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Important Geographical Facts about Wetlands of the World

Wetlands are the lands between terrestrial and aquatic ecosystems where the water table is usually at or near the surface or the land is covered by shallow water. It can be found in any part of the world and in any climatic zone from the Polar Regions to the tropics, and from high altitudes to dry regions. They are distributed around the world and cover an area that is 33% larger than USA.

Types of Wetlands

Wetlands are occur naturally and can be freshwater, brackish or saltwater. There are four types of wetlands which are discussed below:

1. Coastal Wetlands: They are found in the areas between land and open sea that are not influenced by rivers such as shorelines, beaches, mangroves and coral reefs.

2. Shallow Ponds and lakes: These wetlands are areas of permanent or semi-permanent water with little flow. They include virtual ponds, spring pools, salt lakes and volcanic crater lakes.

3. Bogs: They are waterlogged peat-lands in old lakes or basin or depression in the landscape. Almost all water in bogs comes from rainfall. As bogs are unsuitable for human use, they offer an undistributed habitat for a wide range of species. It includes moose, back bear, lynx, snowshoe horse and mink.

4. Marshes and Swamps: They are also known as palustrine wetlands. Swamps and fens account for almost half of all wetlands throughout the world. Swamps are fed primarily by surface water inputs and dominated by trees and shrubs. Fens are groundwater fed peat-forming wetlands covered by grasses and wild flowers. Marshes are periodically saturated, flooded or pounded with water and characterized by non-woody vegetation.

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Major Wetlands of the World

Wetlands are the most biologically diverse ecosystems. They provide habitat for a great number of water and land species, and are an important environment to many migratory bird species. The names of the major wetlands of the world are given below:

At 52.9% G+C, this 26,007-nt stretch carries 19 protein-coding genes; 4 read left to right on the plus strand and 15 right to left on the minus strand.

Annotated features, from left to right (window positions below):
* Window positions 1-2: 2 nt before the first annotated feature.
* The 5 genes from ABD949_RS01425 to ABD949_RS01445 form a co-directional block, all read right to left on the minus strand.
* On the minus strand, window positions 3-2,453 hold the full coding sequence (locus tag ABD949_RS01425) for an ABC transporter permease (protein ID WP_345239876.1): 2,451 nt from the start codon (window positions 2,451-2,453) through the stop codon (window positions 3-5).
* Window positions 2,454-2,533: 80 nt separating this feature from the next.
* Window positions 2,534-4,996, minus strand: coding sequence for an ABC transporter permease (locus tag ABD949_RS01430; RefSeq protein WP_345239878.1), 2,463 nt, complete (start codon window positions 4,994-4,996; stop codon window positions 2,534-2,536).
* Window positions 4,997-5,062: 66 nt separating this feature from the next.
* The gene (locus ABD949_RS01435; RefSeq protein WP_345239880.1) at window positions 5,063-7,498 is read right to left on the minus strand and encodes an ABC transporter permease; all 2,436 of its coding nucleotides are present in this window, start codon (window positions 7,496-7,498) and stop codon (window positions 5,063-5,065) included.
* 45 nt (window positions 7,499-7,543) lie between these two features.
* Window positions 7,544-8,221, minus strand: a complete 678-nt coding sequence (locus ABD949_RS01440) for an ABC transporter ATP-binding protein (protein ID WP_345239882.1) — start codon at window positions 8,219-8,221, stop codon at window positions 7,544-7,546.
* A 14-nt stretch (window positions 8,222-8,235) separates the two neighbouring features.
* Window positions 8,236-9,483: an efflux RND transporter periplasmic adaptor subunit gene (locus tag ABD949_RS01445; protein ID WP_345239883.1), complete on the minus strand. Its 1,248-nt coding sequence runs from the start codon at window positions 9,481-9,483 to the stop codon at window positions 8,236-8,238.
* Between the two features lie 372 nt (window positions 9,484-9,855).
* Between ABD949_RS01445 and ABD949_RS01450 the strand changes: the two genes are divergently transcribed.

1. Pantanal (Brazil, Bolivia and Paraguay)

2. Camargue (France)

3. Wasur National Park (Indonesia)

4. Kakadu Wetlands (Australia)

5. Kerala Backwaters (India)

6. Okavango (Botswana)

7. Kafue (Zambia)

8. Everglades (USA)

9. Lower Danube and Danube Delta (Bulgaria, Moldova, Romania, Serbia and Ukraine)

10. Sundarbans (India & Bangladesh)

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Coastal wetlands of tropical mangroves and temperate salt marshes are considered to be carbon sinks.

List of Wetland that fluxes Nitrous Oxide

Wetland type

Location

Mangrove

Shenzhen and Hong Kong

Mangrove

Muthupet, South India

Mangrove

Bhitarkanika, East India

Mangrove

Pichavaram, South India

Mangrove

Queensland, Australia

Mangrove

South East Queensland, Australia

Mangrove

Southwest coast, Puerto Rico

Mangrove

Isla Magueyes, Puerto Rico

Salt marsh

Chesapeake Bay, US

Salt marsh

Maryland, US

Salt marsh

North East China

Salt marsh

Biebrza, Poland

Salt marsh

Netherlands

Salt marsh

Baltic Sea

Salt marsh

Massachusetts, US

Wetlands are act as natural buffers towards nutrients expelled from surrounding watersheds, excess nutrients mainly through anthropogenic sources have been shown to significantly increase the N2O fluxes from their soils through denitrification and nitrification processes.

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